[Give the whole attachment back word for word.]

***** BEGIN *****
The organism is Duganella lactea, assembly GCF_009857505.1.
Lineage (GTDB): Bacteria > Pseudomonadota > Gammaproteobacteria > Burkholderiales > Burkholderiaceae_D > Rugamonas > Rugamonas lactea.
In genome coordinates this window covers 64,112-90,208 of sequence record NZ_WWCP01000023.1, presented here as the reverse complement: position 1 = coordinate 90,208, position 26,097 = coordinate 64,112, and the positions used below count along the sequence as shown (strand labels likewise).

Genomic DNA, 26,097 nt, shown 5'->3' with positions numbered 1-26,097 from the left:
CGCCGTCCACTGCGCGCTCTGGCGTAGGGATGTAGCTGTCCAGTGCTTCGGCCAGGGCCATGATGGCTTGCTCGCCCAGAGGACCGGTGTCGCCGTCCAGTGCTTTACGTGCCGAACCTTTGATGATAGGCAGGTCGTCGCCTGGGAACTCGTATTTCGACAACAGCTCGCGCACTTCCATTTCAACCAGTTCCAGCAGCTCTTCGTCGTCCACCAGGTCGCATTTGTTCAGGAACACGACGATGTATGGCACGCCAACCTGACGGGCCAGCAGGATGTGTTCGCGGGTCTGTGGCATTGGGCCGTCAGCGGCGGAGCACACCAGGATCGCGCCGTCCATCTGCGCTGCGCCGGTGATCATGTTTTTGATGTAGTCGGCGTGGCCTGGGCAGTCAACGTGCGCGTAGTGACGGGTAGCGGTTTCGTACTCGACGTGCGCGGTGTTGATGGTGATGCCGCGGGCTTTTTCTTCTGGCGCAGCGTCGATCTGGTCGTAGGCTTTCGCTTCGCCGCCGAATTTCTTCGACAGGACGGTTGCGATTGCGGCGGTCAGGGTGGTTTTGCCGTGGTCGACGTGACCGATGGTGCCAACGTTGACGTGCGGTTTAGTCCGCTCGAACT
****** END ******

The organism is Duganella lactea, assembly GCF_009857505.1.
Lineage (GTDB): Bacteria > Pseudomonadota > Gammaproteobacteria > Burkholderiales > Burkholderiaceae_D > Rugamonas > Rugamonas lactea.
In genome coordinates this window covers 64,112-90,208 of sequence record NZ_WWCP01000023.1, presented here as the reverse complement: position 1 = coordinate 90,208, position 26,097 = coordinate 64,112, and the positions used below count along the sequence as shown (strand labels likewise).

Genomic DNA, 26,097 nt, shown 5'->3' with positions numbered 1-26,097 from the left:
CGCCGTCCACTGCGCGCTCTGGCGTAGGGATGTAGCTGTCCAGTGCTTCGGCCAGGGCCATGATGGCTTGCTCGCCCAGAGGACCGGTGTCGCCGTCCAGTGCTTTACGTGCCGAACCTTTGATGATAGGCAGGTCGTCGCCTGGGAACTCGTATTTCGACAACAGCTCGCGCACTTCCATTTCAACCAGTTCCAGCAGCTCTTCGTCGTCCACCAGGTCGCATTTGTTCAGGAACACGACGATGTATGGCACGCCAACCTGACGGGCCAGCAGGATGTGTTCGCGGGTCTGTGGCATTGGGCCGTCAGCGGCGGAGCACACCAGGATCGCGCCGTCCATCTGCGCTGCGCCGGTGATCATGTTTTTGATGTAGTCGGCGTGGCCTGGGCAGTCAACGTGCGCGTAGTGACGGGTAGCGGTTTCGTACTCGACGTGCGCGGTGTTGATGGTGATGCCGCGGGCTTTTTCTTCTGGCGCAGCGTCGATCTGGTCGTAGGCTTTCGCTTCGCCGCCGAATTTCTTCGACAGGACGGTTGCGATTGCGGCGGTCAGGGTGGTTTTGCCGTGGTCGACGTGACCGATGGTGCCAACGTTGACGTGCGGTTTAGTCCGCTCGAACT